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The Paris ReviewThe Paris Review

The Paris Review

Winter 2018

The Paris Review publishes the best fiction, poetry, art, and essays from new and established voices, and the Writers at Work interviews offer some of the most revealing self-portraits in literature.

United States
The Paris Review Foundation, Inc.
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14,32 $(Incl. VAT)
42,98 $(Incl. VAT)
4 Issues


access_time1 min.
alex dimitrov

IMPERMANENCE The first ending. And knowing it would end I wanted another. Lover, summer, pen with which to write it all down. The first disappointment. Which is not remembered but lives in the body. And how familiar it became. To take the same walk home or lean over ledges, to say my own name when meeting someone. Again and again for the last time: the taste of salt in the afternoon. Flowers for no one—alive and sold on the street. What did I think was promised in being? The way a stranger can finish you off. Once only. And never the same after that. After knowledge. How people are being detained and shot with our money. All of...

access_time1 min.
two poems by rae armantrout

NOW SEE 1. Don’t worry. We have armies of showrunners writing our dreams, ones where we’re featured as skilled apparatchiks facing credible threats that appear and disappear like clockwork, leaving no apparent damage. 2. It was all one to me— all pain-pleasure, all squirmy life-death until your head broke the surface and looked backward and forward. Now see what you’ve done.PROBE No lie! Need input! Not ghosting you! Which coffee is best for wildlife? Are you going to get the monkey? Are you taking him to sister? No, you’re giving him to granddad. Everything we did was tracked by sentences. Now we can’t stop talking to ourselves. Worried about what happens. Just need a minute. We are all rooting for you. ■...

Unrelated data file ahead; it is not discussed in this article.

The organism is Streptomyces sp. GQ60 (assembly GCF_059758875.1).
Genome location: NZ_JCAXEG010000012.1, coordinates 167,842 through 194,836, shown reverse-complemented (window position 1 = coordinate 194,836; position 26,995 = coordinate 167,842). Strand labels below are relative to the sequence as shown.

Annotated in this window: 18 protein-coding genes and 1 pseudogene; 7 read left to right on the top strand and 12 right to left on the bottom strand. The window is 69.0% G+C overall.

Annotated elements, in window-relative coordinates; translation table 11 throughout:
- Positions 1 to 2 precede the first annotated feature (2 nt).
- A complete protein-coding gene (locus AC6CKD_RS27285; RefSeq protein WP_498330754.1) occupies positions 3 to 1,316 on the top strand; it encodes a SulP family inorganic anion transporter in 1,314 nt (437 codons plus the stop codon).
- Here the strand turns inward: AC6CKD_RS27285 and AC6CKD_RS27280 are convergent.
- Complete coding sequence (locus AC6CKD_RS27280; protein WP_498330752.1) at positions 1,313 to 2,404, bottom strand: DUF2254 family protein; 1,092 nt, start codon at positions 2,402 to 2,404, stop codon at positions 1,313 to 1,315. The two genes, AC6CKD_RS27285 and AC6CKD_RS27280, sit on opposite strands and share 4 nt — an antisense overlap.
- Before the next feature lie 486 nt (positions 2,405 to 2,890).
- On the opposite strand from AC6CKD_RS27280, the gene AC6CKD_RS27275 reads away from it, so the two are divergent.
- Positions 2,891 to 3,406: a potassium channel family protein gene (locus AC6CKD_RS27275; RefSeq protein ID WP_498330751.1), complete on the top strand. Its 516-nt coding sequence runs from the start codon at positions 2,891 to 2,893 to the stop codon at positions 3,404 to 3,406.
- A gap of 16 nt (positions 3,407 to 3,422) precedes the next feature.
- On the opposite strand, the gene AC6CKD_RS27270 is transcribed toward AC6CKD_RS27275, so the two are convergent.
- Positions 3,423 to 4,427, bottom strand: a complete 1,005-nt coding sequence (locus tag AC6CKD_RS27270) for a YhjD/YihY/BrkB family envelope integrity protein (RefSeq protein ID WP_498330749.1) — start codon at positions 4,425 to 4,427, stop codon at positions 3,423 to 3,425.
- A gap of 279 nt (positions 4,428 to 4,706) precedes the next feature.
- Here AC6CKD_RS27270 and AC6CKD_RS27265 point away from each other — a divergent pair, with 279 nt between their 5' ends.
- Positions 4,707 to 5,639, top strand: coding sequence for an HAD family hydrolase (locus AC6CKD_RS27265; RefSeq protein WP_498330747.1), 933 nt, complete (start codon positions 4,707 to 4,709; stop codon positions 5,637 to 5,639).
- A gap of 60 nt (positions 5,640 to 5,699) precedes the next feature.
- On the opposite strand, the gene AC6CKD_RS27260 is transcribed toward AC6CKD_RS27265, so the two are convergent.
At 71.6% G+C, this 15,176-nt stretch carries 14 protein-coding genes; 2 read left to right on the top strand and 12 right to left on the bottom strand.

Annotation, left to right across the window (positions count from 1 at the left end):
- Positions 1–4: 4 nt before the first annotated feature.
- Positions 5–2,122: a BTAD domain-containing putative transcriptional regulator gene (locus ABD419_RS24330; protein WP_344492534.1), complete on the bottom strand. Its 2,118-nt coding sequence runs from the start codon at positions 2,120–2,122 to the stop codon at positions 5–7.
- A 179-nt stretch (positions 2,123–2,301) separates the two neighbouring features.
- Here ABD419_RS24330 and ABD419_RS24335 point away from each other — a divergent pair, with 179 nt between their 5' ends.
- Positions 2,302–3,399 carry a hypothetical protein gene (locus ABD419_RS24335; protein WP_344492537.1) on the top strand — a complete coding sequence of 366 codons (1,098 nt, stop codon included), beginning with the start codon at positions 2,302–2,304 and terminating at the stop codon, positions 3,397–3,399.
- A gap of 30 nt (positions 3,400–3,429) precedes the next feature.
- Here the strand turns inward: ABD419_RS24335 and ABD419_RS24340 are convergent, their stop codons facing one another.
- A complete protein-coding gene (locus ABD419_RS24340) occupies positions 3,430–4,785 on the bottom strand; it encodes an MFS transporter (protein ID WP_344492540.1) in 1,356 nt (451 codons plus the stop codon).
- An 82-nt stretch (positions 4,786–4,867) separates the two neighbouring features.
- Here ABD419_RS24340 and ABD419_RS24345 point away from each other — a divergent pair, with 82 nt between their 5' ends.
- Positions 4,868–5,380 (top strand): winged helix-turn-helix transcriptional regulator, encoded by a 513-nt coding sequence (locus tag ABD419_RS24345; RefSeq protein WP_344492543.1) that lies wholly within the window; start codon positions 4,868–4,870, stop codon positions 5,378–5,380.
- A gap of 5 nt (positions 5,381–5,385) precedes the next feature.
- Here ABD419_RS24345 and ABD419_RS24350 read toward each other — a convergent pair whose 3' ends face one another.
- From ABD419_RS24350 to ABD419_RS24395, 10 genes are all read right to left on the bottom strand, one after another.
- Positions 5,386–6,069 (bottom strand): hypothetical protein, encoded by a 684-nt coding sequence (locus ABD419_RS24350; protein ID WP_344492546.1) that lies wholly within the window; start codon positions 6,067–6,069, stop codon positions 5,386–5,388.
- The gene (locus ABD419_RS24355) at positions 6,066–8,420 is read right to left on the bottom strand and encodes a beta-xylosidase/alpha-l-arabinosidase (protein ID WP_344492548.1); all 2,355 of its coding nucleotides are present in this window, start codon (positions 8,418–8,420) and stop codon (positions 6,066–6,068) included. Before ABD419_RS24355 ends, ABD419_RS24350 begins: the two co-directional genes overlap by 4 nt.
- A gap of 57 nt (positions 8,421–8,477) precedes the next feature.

access_time20 min.
a feeling artist

LINCOLN MICHEL Onstage, I’m thinking about the postman who was so overwhelmed by the amount of mail he had to deliver that he threw it all, and then himself, into the sea. I’m thinking about the agoraphobic grandmother who refused to go outside, even when the fire started on the floor below. I’m thinking about crying mothers, refugees fleeing crumbling cities, and infinite human hatred. It isn’t working, but I’m weeping anyway. It’s just muscle memory at this point. I go through my entire act. I rub my hands together on the lip of the foot-high stage. I moan beneath the fluorescent...

access_time3 min.
hanif abdurraqib

for the Kenyon Young Writers of Ascension 202OFF-WHITE my boys & I refused to believe it was Michael who didn’t make it through the night even though the cameras strewn across the sky showed the mansion lawn specked with red sirens & from my own covers I imagined him to be simply asleep the way I slept with the red lights pouring into my bedroom windows in the summer of ’97 while the medics decided that my mother’s throat had closed & locked every door & they tucked her beneath a white sheet & to die in one’s sleep must be...

access_time41 min.
i met fear on the hill

LESLIE JAMISON It’s the summer of 1966, and Sheila and Peter are a young married couple living in Berkeley. They are very much in love, and also very high—tripping on acid for the first time in their lives, in Tilden Park—walking in a shallow stream full of primordial monsters, or at least salamanders. The leaves are emeralds. The whole world is an amoeba. They are Adam and Eve, and they’ve found their way back to the garden. They are renting a room in a communal house from a lawyer turned drug dealer; a local character named Wild Bill painted on their walls...

access_time2 min.
ilya kaminsky

from “ LAST WILL AND TESTAMENT” 1. Because cemeteries are too pricey I would like to be deposited on a public bench and not in the earth but in the middle of September at the end of wonder: wrap me in newspapers, darlings, and run! I want to live my death on a public bench next to a barbershop— die when it is time to cut my hair so I can save four dollars! I was always happy in barbershops. Now happiness, come blow your nose in my hands— I want to die on a public bench— those who watch me in the street say something in him wants to be entered and picked clean. Be careless, life! Wrap me in newspaper...